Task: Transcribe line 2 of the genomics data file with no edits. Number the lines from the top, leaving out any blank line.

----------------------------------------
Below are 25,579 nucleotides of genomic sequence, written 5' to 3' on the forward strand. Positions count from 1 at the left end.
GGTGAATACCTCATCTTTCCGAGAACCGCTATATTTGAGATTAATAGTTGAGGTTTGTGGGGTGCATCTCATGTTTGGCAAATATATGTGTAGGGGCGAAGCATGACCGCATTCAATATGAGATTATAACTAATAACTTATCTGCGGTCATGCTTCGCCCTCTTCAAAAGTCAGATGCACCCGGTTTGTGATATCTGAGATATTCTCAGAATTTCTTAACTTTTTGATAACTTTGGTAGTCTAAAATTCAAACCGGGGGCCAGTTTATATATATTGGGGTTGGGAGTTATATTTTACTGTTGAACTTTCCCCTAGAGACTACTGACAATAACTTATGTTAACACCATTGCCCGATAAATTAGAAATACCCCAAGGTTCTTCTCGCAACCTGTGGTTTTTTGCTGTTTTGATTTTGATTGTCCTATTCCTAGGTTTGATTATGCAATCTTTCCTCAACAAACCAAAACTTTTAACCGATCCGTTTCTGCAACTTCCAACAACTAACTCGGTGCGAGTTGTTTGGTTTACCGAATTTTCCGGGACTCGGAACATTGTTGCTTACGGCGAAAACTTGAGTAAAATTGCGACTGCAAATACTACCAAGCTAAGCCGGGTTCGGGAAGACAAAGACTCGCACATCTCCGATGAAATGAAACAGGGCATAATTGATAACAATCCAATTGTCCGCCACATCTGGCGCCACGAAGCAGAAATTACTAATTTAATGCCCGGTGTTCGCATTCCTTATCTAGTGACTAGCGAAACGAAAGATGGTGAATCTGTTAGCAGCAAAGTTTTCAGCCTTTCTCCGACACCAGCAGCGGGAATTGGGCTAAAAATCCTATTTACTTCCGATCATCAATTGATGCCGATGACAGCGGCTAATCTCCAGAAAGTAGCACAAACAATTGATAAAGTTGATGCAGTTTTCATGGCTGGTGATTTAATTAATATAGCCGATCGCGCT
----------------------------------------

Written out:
GGTGAATACCTCATCTTTCCGAGAACCGCTATATTTGAGATTAATAGTTGAGGTTTGTGGGGTGCATCTCATGTTTGGCAAATATATGTGTAGGGGCGAAGCATGACCGCATTCAATATGAGATTATAACTAATAACTTATCTGCGGTCATGCTTCGCCCTCTTCAAAAGTCAGATGCACCCGGTTTGTGATATCTGAGATATTCTCAGAATTTCTTAACTTTTTGATAACTTTGGTAGTCTAAAATTCAAACCGGGGGCCAGTTTATATATATTGGGGTTGGGAGTTATATTTTACTGTTGAACTTTCCCCTAGAGACTACTGACAATAACTTATGTTAACACCATTGCCCGATAAATTAGAAATACCCCAAGGTTCTTCTCGCAACCTGTGGTTTTTTGCTGTTTTGATTTTGATTGTCCTATTCCTAGGTTTGATTATGCAATCTTTCCTCAACAAACCAAAACTTTTAACCGATCCGTTTCTGCAACTTCCAACAACTAACTCGGTGCGAGTTGTTTGGTTTACCGAATTTTCCGGGACTCGGAACATTGTTGCTTACGGCGAAAACTTGAGTAAAATTGCGACTGCAAATACTACCAAGCTAAGCCGGGTTCGGGAAGACAAAGACTCGCACATCTCCGATGAAATGAAACAGGGCATAATTGATAACAATCCAATTGTCCGCCACATCTGGCGCCACGAAGCAGAAATTACTAATTTAATGCCCGGTGTTCGCATTCCTTATCTAGTGACTAGCGAAACGAAAGATGGTGAATCTGTTAGCAGCAAAGTTTTCAGCCTTTCTCCGACACCAGCAGCGGGAATTGGGCTAAAAATCCTATTTACTTCCGATCATCAATTGATGCCGATGACAGCGGCTAATCTCCAGAAAGTAGCACAAACAATTGATAAAGTTGATGCAGTTTTCATGGCTGGTGATTTAATTAATATAGCCGATCGCGCT